Franchise owned venues are to be used for voting if possible or other services such as voter registration etc.

A social justice coalition will be formed between the NBA, players, coaches etc. to advocate for their goals and promote civic engagement.

Advertising space is going to be set aside during every play-off game to promote civic engagement, raise awareness on voter registration etc.



Lets also not forget that NBA players are also well known for their civic engagement and charity. LeBron built a school and provides scholarships to graduates, Jayson Tatum has a program providing diapers for low income families in Boston, Zion Williamson paid the wages of the venue staff for, I think, a week when the league first shut down. Unsurprisingly a lot of their charity is aimed at the underprivileged, in which BIPOC people are over-represented. Losing money means less to charity, less people helping and setting up charities and could ultimately cause much more harm to the people they want to help.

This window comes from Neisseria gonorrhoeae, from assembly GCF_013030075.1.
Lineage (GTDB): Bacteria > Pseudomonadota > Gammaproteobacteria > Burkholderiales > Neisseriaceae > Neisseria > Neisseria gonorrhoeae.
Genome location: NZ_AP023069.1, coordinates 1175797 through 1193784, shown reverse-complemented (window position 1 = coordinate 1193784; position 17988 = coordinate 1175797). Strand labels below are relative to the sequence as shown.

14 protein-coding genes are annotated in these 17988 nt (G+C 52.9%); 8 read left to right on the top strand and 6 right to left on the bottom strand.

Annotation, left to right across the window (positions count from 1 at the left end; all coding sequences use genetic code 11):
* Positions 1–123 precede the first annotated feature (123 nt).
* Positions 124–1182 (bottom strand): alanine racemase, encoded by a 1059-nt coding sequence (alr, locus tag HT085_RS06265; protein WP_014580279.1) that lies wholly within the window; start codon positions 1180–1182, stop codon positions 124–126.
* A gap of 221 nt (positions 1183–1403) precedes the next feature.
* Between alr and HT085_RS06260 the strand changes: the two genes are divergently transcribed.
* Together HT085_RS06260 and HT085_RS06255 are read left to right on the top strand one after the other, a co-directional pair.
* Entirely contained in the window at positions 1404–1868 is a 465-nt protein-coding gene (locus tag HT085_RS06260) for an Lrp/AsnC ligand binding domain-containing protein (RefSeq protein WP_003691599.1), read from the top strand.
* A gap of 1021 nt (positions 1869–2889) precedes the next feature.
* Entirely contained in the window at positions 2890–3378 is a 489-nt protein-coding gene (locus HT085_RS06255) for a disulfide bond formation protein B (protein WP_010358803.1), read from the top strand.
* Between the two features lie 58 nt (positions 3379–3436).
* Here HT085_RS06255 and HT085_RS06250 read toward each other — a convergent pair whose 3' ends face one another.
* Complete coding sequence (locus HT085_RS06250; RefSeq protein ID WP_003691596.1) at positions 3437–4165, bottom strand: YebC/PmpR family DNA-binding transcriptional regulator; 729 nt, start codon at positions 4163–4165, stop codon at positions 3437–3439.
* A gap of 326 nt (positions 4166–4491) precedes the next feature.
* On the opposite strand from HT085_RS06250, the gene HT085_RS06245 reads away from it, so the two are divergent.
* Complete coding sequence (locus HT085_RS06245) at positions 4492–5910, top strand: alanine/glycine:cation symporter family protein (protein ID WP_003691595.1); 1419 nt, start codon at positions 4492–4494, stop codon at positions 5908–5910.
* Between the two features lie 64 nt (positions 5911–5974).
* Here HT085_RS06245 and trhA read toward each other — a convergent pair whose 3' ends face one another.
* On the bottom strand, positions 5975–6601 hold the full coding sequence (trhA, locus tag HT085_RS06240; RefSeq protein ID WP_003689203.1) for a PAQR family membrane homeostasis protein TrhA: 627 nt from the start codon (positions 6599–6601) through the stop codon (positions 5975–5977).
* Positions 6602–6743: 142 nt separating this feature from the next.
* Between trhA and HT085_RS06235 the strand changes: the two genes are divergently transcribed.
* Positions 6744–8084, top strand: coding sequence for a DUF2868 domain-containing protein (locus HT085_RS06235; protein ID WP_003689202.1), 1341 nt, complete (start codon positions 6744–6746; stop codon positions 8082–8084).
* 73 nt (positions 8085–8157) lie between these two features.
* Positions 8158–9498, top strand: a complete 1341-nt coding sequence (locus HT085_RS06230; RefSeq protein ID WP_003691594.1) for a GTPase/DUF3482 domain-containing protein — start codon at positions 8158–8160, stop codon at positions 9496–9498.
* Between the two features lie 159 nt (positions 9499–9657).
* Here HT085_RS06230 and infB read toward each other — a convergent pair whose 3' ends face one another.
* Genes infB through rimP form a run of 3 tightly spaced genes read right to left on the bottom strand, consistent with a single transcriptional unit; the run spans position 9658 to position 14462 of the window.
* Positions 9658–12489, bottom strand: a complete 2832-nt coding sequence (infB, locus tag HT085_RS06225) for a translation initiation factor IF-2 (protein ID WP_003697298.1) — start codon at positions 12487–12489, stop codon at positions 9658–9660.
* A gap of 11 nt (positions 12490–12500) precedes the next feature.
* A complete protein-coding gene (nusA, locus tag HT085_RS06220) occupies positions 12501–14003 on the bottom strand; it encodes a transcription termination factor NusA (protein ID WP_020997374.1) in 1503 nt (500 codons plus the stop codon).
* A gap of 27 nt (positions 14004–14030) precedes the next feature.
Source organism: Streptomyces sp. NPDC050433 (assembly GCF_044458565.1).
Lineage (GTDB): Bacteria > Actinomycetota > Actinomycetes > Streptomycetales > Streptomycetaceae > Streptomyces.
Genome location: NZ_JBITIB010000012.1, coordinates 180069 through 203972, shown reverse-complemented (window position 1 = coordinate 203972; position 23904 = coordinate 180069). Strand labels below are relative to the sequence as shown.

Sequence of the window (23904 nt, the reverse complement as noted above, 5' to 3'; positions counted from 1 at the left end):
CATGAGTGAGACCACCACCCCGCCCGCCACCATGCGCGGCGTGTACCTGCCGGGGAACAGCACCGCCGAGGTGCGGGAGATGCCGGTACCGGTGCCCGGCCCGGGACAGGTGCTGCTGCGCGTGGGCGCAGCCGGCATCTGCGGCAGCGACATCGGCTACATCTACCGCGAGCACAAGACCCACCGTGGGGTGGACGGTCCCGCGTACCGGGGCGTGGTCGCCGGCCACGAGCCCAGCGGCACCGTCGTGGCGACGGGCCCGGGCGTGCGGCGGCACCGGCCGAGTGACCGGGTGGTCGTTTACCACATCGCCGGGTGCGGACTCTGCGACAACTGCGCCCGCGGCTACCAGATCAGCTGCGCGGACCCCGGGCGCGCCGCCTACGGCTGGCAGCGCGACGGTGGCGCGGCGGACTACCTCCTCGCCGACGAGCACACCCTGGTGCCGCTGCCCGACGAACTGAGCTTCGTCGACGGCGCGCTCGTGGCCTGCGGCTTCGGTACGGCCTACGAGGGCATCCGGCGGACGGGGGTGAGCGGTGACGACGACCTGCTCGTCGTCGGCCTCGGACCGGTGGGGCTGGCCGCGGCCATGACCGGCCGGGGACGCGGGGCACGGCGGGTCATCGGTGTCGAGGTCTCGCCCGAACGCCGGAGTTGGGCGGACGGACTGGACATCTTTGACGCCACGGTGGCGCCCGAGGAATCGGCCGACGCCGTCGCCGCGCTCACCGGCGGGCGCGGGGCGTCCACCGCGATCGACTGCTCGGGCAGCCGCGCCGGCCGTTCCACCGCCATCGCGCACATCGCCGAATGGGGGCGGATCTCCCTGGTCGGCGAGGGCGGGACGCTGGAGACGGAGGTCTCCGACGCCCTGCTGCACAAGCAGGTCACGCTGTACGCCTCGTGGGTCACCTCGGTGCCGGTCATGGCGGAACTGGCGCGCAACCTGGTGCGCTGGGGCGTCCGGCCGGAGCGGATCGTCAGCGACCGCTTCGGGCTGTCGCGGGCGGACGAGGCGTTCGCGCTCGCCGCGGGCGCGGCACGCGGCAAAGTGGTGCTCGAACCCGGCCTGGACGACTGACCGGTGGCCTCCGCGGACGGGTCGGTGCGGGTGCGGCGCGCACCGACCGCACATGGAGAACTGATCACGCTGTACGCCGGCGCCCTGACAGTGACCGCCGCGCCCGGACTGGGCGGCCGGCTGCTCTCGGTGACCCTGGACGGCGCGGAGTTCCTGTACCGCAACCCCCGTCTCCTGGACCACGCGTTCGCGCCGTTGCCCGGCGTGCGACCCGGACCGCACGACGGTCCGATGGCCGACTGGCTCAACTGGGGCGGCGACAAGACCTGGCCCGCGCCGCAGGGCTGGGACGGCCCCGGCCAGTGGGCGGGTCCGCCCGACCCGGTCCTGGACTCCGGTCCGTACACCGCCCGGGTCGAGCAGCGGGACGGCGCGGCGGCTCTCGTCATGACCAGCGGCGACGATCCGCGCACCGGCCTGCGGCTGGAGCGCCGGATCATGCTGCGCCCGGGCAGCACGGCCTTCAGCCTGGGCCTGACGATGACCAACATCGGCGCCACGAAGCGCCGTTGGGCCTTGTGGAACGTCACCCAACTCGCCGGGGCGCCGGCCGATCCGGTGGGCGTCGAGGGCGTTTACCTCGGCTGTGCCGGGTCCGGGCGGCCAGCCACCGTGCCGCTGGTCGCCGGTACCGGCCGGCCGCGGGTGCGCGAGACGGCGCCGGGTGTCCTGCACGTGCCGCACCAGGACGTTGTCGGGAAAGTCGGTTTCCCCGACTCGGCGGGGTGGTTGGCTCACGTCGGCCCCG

Of course it was simplistic, it was only one sentence. My point was in response to those who posted before me talking about the money/future money/ CBA, that they would also lose some of their voice if they ended the season, plus they run the risk of some people never listening to them again.

That being said, I agree with your point about not stating their specific goals*, but IMO, it was at least effective in getting a few more people to pay attention. I said that about Kaep: OK, kneeling has made the initial point now move the conversation forward.

*The overall goal is obvious at this point I hope.